Harris l. coulter, ph.d. april, 1997
Harris Coulter is the undisputed senior advocate-scholar for homeopathy in America. Having written prodigiously on the subject for nearly three decades, he has introduced the gentle art and science of homeopathy to generations of families, worldwide. Having been schooled at Yale and Columbia Universities, Coulter was awarded a Ph.D. from Columbia in 1969 for his dissertation entitled, Political and Social Aspects of Nineteenth-Century Medicine in the United States: The Formation of the American Medical Association and its Struggle with the Homeopathic and Eclectic Physicians. His scholarly writings have clarified the colorful history, and dynamic principles of homeopathy for all who would wish to benefit from its therapeutic values (See “Coincidental Man” an interview with Harris Livermore Coulter, PhD., in the 1995 American Homeopath), and “additional biographical notes” below.
Harris suffered a catastrophic stroke on June 20, 1997, and has been convalescing under the homeopathic care of Randy Neustadter. He is doing well in spite of a lingering left-sided paralysis. Harry can be reached online through his son, Andrew Coulter, at emptherapiesearthlink. net.
The 1998 issue of The American Homeopath is hereby dedicated to Harris Livermore Coulter, in appreciation of his monumental work for the progress of homeopathy, and bottom-line truth in medical ethics.
The obstinate unwillingness of physicians to accept new knowledge has been a commonplace of medical criticism since the time of Moliere and before. The reason is self-evident: acquiring medical knowledge and skill demands a major investment of time and money by the physician, and a very different manner of performing these same professional functions is both an economic and a psychological threat. Hence the reluctance to deviate from what was originally learned.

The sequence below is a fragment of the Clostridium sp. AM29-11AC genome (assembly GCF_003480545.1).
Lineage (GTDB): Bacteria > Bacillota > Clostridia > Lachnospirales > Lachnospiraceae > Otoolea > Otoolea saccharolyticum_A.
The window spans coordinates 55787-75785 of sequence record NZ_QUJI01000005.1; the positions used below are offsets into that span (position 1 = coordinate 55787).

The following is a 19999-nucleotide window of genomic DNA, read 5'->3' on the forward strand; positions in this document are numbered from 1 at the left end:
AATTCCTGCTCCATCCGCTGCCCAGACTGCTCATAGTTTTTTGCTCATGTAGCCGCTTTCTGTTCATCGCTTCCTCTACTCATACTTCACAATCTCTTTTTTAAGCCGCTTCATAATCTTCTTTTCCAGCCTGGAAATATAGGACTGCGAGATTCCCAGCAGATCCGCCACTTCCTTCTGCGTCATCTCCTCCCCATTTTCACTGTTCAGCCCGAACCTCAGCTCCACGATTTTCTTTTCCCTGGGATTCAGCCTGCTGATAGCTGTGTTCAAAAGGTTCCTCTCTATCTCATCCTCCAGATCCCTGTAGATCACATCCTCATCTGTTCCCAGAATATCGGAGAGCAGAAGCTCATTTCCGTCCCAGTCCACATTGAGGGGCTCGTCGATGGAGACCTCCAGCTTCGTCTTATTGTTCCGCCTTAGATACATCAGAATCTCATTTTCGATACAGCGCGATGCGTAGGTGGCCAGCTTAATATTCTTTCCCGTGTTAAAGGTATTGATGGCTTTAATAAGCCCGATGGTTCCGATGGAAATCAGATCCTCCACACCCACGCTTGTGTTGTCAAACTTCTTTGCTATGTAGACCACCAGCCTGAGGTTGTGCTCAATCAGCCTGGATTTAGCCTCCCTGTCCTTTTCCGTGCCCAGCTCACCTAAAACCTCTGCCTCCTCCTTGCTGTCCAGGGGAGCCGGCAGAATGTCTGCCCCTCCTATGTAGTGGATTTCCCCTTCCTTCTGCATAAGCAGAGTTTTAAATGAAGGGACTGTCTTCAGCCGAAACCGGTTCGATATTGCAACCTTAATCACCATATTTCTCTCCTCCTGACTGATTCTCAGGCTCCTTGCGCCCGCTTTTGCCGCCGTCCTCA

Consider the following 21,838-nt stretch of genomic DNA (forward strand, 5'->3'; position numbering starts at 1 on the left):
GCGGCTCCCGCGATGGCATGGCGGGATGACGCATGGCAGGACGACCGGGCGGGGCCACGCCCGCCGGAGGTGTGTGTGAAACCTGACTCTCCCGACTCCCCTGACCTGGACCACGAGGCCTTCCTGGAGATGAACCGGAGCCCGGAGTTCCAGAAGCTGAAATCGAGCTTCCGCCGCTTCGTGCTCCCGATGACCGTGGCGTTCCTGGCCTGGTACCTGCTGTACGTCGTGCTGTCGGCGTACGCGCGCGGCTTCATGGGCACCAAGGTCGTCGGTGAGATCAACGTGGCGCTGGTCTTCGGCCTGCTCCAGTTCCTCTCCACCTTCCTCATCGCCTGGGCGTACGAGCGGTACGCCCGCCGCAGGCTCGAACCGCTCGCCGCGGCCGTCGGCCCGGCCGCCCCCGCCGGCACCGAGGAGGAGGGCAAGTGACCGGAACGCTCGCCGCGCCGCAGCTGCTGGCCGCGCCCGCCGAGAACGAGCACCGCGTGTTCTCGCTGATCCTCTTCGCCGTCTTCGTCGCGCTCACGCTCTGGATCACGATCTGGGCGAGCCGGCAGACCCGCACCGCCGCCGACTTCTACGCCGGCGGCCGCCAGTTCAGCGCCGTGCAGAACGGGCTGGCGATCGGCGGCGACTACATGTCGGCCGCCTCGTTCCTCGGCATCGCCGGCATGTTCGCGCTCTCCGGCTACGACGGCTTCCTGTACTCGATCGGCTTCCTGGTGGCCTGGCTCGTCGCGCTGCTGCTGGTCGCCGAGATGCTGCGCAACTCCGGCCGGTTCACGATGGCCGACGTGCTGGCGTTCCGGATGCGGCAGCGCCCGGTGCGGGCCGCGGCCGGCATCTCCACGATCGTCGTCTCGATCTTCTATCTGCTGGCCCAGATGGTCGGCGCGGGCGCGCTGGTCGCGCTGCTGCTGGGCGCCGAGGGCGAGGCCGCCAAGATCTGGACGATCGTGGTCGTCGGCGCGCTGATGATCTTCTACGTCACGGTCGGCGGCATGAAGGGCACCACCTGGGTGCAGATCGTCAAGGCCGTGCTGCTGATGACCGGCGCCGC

The way medical knowledge is organized for practical application in a given socio-economic context-incorporating technical, socio-economic, and psychological elements-is the medical “paradigm.”
The main function of the paradigm is to enable its exponents to earn a respectable living. Technical elements taken from the “auxiliary sciences” are intermingled and combined in such a way as to promote this end.
The paradigm also has a psychological dimension. Patients, alas, must often die, and the physician who adheres scrupulously to the paradigm is consoled by the knowledge that he has done “everything possible”-meaning everything prescribed by the paradigm. The tenacity of physicians’ adherence to the current paradigm is often, for this reason, likened to a religion, with deviants being seen as “heretics.”
Not all paradigms are equal. The one preferred by the majority today, and for the past several centuries, is the “allopathic” or Rationalist medical paradigm -known as “scientific medicine.” Allopathic physicians see themselves as “scientists,” and they fantasize that they embody and expound some objective truth-like the priests of a religious cult which justifies their legally privileged and protected position in society. Since adoption of the Medical Practice Acts by state legislatures in the 1920’s, a U.S. citizen has not been permitted to practice medicine without being a certified exponent of this paradigm, meaning that he or she must have graduated from a state-approved and professionally sponsored allopathic medical school and have passed an allopathic state licensing examination.
Proponents of a different medical paradigm (chiropractors, osteopaths, naturopaths) have automatically been classified as “unscientific.”
Of course, the designation “scientific medicine” is incorrect. Whatever the scientific status of the knowledge developed in anatomy, biochemistry, pharmacology, and the like, its application to the practice of medicine is not a “science” at all. Medical practice is best described as a sort of social science, taking bits and pieces of knowledge from a number of areas and crystallizing them into a pattern which facilitates earning a living in the particular socioeconomic context.